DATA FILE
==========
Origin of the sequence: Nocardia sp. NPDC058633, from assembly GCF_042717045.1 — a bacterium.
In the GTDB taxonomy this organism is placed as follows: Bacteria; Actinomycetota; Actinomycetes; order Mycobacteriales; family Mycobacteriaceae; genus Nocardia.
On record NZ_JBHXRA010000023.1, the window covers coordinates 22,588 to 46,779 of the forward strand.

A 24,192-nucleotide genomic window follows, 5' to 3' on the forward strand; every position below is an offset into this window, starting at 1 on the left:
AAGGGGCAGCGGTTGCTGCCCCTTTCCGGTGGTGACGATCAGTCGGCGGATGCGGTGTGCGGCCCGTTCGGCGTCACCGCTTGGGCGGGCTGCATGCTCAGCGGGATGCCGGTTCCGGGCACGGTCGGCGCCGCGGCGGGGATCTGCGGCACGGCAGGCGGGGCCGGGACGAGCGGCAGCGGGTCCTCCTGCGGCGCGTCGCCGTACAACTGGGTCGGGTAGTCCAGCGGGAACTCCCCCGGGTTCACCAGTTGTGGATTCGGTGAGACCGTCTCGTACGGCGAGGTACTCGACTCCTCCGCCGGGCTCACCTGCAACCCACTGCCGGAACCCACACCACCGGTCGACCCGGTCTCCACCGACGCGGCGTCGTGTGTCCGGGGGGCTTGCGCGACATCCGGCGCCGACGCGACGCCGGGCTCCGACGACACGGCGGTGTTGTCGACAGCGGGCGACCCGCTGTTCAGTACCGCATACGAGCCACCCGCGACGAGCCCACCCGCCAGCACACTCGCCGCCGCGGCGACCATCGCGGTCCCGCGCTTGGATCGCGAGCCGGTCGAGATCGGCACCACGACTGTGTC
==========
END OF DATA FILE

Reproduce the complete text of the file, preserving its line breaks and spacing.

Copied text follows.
Origin of the sequence: Nocardia sp. NPDC058633, from assembly GCF_042717045.1 — a bacterium.
In the GTDB taxonomy this organism is placed as follows: Bacteria; Actinomycetota; Actinomycetes; order Mycobacteriales; family Mycobacteriaceae; genus Nocardia.
On record NZ_JBHXRA010000023.1, the window covers coordinates 22,588 to 46,779 of the forward strand.

A 24,192-nucleotide genomic window follows, 5' to 3' on the forward strand; every position below is an offset into this window, starting at 1 on the left:
AAGGGGCAGCGGTTGCTGCCCCTTTCCGGTGGTGACGATCAGTCGGCGGATGCGGTGTGCGGCCCGTTCGGCGTCACCGCTTGGGCGGGCTGCATGCTCAGCGGGATGCCGGTTCCGGGCACGGTCGGCGCCGCGGCGGGGATCTGCGGCACGGCAGGCGGGGCCGGGACGAGCGGCAGCGGGTCCTCCTGCGGCGCGTCGCCGTACAACTGGGTCGGGTAGTCCAGCGGGAACTCCCCCGGGTTCACCAGTTGTGGATTCGGTGAGACCGTCTCGTACGGCGAGGTACTCGACTCCTCCGCCGGGCTCACCTGCAACCCACTGCCGGAACCCACACCACCGGTCGACCCGGTCTCCACCGACGCGGCGTCGTGTGTCCGGGGGGCTTGCGCGACATCCGGCGCCGACGCGACGCCGGGCTCCGACGACACGGCGGTGTTGTCGACAGCGGGCGACCCGCTGTTCAGTACCGCATACGAGCCACCCGCGACGAGCCCACCCGCCAGCACACTCGCCGCCGCGGCGACCATCGCGGTCCCGCGCTTGGATCGCGAGCCGGTCGAGATCGGCACCACGACTGTGTC